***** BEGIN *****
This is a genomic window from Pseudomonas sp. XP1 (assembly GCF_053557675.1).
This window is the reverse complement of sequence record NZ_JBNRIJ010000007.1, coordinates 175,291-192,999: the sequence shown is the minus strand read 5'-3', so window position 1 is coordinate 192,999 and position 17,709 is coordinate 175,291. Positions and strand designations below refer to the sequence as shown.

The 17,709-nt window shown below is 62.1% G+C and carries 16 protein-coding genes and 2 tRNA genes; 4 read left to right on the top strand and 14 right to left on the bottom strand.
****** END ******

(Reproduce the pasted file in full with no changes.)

This is a genomic window from Pseudomonas sp. XP1 (assembly GCF_053557675.1).
This window is the reverse complement of sequence record NZ_JBNRIJ010000007.1, coordinates 175,291-192,999: the sequence shown is the minus strand read 5'-3', so window position 1 is coordinate 192,999 and position 17,709 is coordinate 175,291. Positions and strand designations below refer to the sequence as shown.

The 17,709-nt window shown below is 62.1% G+C and carries 16 protein-coding genes and 2 tRNA genes; 4 read left to right on the top strand and 14 right to left on the bottom strand.